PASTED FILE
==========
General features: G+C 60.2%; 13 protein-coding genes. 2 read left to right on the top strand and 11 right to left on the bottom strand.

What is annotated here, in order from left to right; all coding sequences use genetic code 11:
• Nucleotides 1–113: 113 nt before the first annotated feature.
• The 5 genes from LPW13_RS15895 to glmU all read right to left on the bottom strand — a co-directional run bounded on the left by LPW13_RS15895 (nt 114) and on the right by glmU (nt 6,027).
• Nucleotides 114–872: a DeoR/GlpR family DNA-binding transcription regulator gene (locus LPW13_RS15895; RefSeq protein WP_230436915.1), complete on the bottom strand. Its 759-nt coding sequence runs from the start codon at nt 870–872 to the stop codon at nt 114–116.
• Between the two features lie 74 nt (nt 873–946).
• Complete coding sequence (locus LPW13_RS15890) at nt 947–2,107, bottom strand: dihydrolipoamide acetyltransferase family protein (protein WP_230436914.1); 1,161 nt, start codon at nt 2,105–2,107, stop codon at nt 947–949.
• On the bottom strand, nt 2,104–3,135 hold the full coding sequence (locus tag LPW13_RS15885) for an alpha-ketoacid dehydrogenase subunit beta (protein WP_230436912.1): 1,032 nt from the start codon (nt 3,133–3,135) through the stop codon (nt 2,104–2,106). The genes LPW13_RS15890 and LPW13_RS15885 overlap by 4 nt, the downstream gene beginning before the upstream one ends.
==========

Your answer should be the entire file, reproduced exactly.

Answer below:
General features: G+C 60.2%; 13 protein-coding genes. 2 read left to right on the top strand and 11 right to left on the bottom strand.

What is annotated here, in order from left to right; all coding sequences use genetic code 11:
• Nucleotides 1–113: 113 nt before the first annotated feature.
• The 5 genes from LPW13_RS15895 to glmU all read right to left on the bottom strand — a co-directional run bounded on the left by LPW13_RS15895 (nt 114) and on the right by glmU (nt 6,027).
• Nucleotides 114–872: a DeoR/GlpR family DNA-binding transcription regulator gene (locus LPW13_RS15895; RefSeq protein WP_230436915.1), complete on the bottom strand. Its 759-nt coding sequence runs from the start codon at nt 870–872 to the stop codon at nt 114–116.
• Between the two features lie 74 nt (nt 873–946).
• Complete coding sequence (locus LPW13_RS15890) at nt 947–2,107, bottom strand: dihydrolipoamide acetyltransferase family protein (protein WP_230436914.1); 1,161 nt, start codon at nt 2,105–2,107, stop codon at nt 947–949.
• On the bottom strand, nt 2,104–3,135 hold the full coding sequence (locus tag LPW13_RS15885) for an alpha-ketoacid dehydrogenase subunit beta (protein WP_230436912.1): 1,032 nt from the start codon (nt 3,133–3,135) through the stop codon (nt 2,104–2,106). The genes LPW13_RS15890 and LPW13_RS15885 overlap by 4 nt, the downstream gene beginning before the upstream one ends.